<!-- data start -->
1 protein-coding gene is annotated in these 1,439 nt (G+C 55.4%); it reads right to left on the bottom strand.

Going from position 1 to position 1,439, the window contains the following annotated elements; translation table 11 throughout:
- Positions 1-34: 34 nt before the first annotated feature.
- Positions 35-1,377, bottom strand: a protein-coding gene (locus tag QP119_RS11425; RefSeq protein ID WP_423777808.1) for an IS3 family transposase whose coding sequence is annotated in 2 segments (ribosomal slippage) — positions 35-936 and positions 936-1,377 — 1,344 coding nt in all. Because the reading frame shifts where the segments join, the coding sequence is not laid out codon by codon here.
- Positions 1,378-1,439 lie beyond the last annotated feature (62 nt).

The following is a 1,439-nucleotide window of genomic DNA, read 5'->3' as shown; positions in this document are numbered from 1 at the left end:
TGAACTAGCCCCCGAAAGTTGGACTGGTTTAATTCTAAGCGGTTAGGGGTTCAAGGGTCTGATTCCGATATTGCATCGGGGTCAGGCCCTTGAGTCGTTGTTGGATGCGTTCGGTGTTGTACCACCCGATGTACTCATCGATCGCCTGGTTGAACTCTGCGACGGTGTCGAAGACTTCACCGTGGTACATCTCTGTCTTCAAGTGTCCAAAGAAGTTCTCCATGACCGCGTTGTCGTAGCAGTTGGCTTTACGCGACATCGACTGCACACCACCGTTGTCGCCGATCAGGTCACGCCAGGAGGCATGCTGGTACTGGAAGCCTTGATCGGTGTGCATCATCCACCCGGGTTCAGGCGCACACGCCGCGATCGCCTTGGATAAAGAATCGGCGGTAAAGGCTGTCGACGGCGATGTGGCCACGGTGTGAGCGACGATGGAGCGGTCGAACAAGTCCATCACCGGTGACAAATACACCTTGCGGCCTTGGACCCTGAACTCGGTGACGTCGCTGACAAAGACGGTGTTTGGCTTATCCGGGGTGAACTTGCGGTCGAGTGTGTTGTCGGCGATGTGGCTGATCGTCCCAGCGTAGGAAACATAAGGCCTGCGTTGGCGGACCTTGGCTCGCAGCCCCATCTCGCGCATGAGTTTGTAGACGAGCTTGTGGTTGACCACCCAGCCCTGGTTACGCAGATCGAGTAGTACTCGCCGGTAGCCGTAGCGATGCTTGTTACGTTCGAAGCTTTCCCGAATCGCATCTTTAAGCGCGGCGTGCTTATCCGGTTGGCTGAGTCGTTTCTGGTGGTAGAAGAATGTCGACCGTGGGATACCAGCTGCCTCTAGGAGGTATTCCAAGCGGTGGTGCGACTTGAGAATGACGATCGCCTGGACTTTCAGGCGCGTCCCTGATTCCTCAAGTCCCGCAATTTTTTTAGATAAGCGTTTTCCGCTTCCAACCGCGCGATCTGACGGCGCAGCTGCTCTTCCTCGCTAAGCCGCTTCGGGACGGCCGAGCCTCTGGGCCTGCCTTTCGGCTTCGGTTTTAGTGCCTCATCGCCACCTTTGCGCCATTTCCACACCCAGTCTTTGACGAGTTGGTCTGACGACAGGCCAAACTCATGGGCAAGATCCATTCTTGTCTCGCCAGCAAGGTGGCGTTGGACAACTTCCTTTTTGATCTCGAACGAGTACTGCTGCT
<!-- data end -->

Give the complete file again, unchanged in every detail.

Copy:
1 protein-coding gene is annotated in these 1,439 nt (G+C 55.4%); it reads right to left on the bottom strand.

Going from position 1 to position 1,439, the window contains the following annotated elements; translation table 11 throughout:
- Positions 1-34: 34 nt before the first annotated feature.
- Positions 35-1,377, bottom strand: a protein-coding gene (locus tag QP119_RS11425; RefSeq protein ID WP_423777808.1) for an IS3 family transposase whose coding sequence is annotated in 2 segments (ribosomal slippage) — positions 35-936 and positions 936-1,377 — 1,344 coding nt in all. Because the reading frame shifts where the segments join, the coding sequence is not laid out codon by codon here.
- Positions 1,378-1,439 lie beyond the last annotated feature (62 nt).

The following is a 1,439-nucleotide window of genomic DNA, read 5'->3' as shown; positions in this document are numbered from 1 at the left end:
TGAACTAGCCCCCGAAAGTTGGACTGGTTTAATTCTAAGCGGTTAGGGGTTCAAGGGTCTGATTCCGATATTGCATCGGGGTCAGGCCCTTGAGTCGTTGTTGGATGCGTTCGGTGTTGTACCACCCGATGTACTCATCGATCGCCTGGTTGAACTCTGCGACGGTGTCGAAGACTTCACCGTGGTACATCTCTGTCTTCAAGTGTCCAAAGAAGTTCTCCATGACCGCGTTGTCGTAGCAGTTGGCTTTACGCGACATCGACTGCACACCACCGTTGTCGCCGATCAGGTCACGCCAGGAGGCATGCTGGTACTGGAAGCCTTGATCGGTGTGCATCATCCACCCGGGTTCAGGCGCACACGCCGCGATCGCCTTGGATAAAGAATCGGCGGTAAAGGCTGTCGACGGCGATGTGGCCACGGTGTGAGCGACGATGGAGCGGTCGAACAAGTCCATCACCGGTGACAAATACACCTTGCGGCCTTGGACCCTGAACTCGGTGACGTCGCTGACAAAGACGGTGTTTGGCTTATCCGGGGTGAACTTGCGGTCGAGTGTGTTGTCGGCGATGTGGCTGATCGTCCCAGCGTAGGAAACATAAGGCCTGCGTTGGCGGACCTTGGCTCGCAGCCCCATCTCGCGCATGAGTTTGTAGACGAGCTTGTGGTTGACCACCCAGCCCTGGTTACGCAGATCGAGTAGTACTCGCCGGTAGCCGTAGCGATGCTTGTTACGTTCGAAGCTTTCCCGAATCGCATCTTTAAGCGCGGCGTGCTTATCCGGTTGGCTGAGTCGTTTCTGGTGGTAGAAGAATGTCGACCGTGGGATACCAGCTGCCTCTAGGAGGTATTCCAAGCGGTGGTGCGACTTGAGAATGACGATCGCCTGGACTTTCAGGCGCGTCCCTGATTCCTCAAGTCCCGCAATTTTTTTAGATAAGCGTTTTCCGCTTCCAACCGCGCGATCTGACGGCGCAGCTGCTCTTCCTCGCTAAGCCGCTTCGGGACGGCCGAGCCTCTGGGCCTGCCTTTCGGCTTCGGTTTTAGTGCCTCATCGCCACCTTTGCGCCATTTCCACACCCAGTCTTTGACGAGTTGGTCTGACGACAGGCCAAACTCATGGGCAAGATCCATTCTTGTCTCGCCAGCAAGGTGGCGTTGGACAACTTCCTTTTTGATCTCGAACGAGTACTGCTGCT